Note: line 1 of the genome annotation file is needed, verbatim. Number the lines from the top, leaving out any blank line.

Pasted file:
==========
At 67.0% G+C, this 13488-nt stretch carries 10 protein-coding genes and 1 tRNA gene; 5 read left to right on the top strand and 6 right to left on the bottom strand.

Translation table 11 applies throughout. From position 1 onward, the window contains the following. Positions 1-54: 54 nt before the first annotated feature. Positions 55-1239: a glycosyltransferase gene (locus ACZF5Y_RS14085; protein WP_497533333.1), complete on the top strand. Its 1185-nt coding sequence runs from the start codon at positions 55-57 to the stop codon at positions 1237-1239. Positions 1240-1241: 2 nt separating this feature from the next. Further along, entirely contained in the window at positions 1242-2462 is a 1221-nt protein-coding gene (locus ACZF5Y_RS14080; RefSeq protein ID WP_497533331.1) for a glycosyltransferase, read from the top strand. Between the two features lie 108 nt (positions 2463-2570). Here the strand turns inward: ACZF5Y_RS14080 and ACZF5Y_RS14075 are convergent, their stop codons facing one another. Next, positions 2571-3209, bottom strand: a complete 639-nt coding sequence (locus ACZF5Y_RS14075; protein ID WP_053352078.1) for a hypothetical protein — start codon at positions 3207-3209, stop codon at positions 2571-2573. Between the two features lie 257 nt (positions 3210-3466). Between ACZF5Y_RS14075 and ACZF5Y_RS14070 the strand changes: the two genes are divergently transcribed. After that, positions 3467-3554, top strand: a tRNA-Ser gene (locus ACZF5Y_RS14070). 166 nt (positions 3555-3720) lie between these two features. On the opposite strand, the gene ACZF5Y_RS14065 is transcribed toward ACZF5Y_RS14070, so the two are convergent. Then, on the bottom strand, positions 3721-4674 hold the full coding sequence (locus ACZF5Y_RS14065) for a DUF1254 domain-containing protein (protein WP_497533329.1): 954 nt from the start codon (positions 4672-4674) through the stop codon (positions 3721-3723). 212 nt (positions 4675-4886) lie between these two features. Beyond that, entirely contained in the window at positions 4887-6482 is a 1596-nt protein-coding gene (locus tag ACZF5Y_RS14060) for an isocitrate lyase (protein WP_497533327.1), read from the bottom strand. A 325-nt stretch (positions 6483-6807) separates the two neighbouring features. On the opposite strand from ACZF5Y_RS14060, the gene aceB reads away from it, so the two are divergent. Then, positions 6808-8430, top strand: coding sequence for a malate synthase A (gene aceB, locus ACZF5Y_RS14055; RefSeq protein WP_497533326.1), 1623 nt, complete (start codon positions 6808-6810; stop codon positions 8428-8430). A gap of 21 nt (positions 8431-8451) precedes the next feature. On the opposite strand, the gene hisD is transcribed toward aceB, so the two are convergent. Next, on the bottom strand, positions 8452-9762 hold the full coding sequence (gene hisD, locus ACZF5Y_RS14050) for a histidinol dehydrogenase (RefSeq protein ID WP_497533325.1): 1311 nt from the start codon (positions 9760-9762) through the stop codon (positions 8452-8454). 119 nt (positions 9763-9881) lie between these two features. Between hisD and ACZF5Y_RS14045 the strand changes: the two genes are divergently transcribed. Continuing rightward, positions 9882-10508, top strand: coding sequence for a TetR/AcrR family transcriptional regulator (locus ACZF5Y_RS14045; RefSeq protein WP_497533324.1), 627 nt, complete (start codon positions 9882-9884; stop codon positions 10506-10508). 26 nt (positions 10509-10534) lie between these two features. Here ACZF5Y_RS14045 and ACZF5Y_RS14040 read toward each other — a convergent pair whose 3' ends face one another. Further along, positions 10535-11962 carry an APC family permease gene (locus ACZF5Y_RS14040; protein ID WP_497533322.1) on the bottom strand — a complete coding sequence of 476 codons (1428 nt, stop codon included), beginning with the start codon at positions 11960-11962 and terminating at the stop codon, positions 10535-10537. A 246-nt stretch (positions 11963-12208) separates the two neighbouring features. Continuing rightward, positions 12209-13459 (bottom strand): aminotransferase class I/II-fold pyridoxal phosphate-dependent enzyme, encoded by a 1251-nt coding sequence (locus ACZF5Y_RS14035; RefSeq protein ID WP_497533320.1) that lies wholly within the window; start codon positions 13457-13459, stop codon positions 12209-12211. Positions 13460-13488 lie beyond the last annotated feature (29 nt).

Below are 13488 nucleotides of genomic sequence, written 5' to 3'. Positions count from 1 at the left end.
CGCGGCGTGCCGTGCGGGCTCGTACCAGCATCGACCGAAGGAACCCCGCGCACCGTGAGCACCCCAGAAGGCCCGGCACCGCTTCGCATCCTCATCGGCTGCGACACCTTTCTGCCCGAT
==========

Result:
At 67.0% G+C, this 13488-nt stretch carries 10 protein-coding genes and 1 tRNA gene; 5 read left to right on the top strand and 6 right to left on the bottom strand.